AMC Networks Inc (NASDAQ:AMCX), which owns the cable channels AMC, IFC, WE tv, BBC America, is planning to a new ad-free streaming service, Reuters reported, citing two sources familiar with the matter.
The commercial-free online video streaming service would be exclusively available to subscribers of a cable TV, according to the report.
AMC is taking this step in order to “support the traditional cable television industry at a time when many younger consumers are increasingly cutting the cord,” Reuters reported.
According to the publication, the entertainment company is in talks about featuring digital-only spinoff shows of its programs like “The Walking Dead”.
Consumers will have to pay $4.99 to $6.99 a month for the service, according to the sources, who wanted to be anonymous.
Based in New York, AMC Networks is an entertainment company with a market capitalization of $3.9 billion.
In addition to the cable channels, the company also owns SundanceTV; the art house movie theater IFC Center in New York City; the independent film company IFC Films; and the horror-themed streaming service Shudder.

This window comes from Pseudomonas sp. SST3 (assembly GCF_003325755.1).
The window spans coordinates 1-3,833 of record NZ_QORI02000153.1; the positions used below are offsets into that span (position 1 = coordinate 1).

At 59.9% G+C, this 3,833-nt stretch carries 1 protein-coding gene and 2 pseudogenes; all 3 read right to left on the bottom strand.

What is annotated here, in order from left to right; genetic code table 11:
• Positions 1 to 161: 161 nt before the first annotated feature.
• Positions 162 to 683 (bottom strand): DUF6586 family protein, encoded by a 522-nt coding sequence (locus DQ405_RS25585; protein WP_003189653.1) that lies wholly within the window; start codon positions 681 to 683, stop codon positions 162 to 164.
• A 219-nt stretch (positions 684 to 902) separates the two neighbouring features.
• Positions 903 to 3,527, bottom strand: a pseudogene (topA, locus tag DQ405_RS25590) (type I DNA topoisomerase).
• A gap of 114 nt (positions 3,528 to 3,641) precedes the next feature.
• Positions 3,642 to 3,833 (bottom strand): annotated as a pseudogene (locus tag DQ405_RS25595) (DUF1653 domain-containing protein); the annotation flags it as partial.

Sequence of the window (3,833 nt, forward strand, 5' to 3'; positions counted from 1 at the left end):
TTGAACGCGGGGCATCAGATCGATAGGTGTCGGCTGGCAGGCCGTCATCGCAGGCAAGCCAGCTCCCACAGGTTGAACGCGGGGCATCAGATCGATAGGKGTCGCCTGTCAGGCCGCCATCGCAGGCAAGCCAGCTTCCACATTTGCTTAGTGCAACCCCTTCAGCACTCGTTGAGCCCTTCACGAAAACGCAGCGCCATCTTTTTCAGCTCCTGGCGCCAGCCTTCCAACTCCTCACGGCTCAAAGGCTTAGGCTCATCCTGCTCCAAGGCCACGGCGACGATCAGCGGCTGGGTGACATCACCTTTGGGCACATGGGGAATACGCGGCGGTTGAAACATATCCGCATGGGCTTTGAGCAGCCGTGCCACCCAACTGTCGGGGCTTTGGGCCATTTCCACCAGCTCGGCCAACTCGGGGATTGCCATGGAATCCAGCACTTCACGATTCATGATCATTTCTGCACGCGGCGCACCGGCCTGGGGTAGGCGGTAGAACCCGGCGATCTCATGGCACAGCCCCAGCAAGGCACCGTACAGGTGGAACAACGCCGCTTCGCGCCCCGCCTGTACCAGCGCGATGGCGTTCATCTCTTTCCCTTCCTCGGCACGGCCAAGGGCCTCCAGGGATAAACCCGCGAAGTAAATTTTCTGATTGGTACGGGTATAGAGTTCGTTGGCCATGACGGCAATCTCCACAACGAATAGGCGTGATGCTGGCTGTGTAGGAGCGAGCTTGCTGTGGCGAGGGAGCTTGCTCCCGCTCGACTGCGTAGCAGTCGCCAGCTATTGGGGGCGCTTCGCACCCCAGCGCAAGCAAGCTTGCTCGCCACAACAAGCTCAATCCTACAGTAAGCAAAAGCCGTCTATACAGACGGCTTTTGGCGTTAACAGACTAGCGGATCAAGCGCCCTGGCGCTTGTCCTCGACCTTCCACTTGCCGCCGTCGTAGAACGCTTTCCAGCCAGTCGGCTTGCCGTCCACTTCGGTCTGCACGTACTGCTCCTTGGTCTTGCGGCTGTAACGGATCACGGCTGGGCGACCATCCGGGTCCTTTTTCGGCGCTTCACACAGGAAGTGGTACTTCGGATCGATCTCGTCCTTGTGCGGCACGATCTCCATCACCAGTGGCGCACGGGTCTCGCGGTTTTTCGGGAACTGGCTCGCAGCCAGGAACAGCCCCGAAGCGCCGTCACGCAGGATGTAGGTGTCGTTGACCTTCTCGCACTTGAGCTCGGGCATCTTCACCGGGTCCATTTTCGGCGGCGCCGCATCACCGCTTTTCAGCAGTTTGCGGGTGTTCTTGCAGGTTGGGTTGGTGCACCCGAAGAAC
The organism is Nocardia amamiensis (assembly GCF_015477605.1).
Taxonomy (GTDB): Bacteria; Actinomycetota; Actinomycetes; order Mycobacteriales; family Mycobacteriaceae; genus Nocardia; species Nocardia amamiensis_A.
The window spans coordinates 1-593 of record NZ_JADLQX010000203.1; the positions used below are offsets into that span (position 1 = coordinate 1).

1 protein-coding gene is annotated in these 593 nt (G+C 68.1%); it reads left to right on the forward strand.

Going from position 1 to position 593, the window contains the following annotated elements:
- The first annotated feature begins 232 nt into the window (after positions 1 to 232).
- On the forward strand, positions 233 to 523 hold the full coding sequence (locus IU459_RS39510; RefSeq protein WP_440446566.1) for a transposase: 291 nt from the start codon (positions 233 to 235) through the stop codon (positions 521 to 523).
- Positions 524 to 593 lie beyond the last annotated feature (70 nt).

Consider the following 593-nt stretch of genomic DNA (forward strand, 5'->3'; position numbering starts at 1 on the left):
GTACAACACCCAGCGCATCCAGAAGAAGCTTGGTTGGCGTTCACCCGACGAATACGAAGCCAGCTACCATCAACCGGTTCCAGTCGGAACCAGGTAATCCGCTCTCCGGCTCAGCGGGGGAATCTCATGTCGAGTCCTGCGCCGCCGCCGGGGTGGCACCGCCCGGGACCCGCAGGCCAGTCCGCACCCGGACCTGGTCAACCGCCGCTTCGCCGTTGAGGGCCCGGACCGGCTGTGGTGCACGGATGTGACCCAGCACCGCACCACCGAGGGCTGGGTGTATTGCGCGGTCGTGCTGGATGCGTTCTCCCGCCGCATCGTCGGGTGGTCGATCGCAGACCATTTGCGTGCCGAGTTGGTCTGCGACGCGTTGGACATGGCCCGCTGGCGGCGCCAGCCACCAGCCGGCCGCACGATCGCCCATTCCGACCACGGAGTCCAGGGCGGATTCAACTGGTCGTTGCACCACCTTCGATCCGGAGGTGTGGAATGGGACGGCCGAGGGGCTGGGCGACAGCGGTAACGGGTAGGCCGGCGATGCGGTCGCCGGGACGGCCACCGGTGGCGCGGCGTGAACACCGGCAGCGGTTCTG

AMC was originally launched in 1980. Formerly known as Rainbow Media Holdings, a subsidiary of Cablevision, AMC was spun off as a publicly traded company in 2011. It is majority-owned and controlled by the Dolan family, according to Wikipedia.
Shares of AMC Networks Inc (NASDAQ:AMCX) were up 0.66% in the after-hours trading session. The stock has been performing so far this year. It is up over 10% year-to-date. During the last six months, the stock has gained nearly 10%. However, during the last 12 months, shares have dropped 9.85%.
AMC Networks Inc (NASDAQ:AMCX) received a consensus recommendation of “Overweight” from 19 ratings firms that are covering the firm. The consensus average target price is $64.33. On Friday, the stock was trading at around $57.60.
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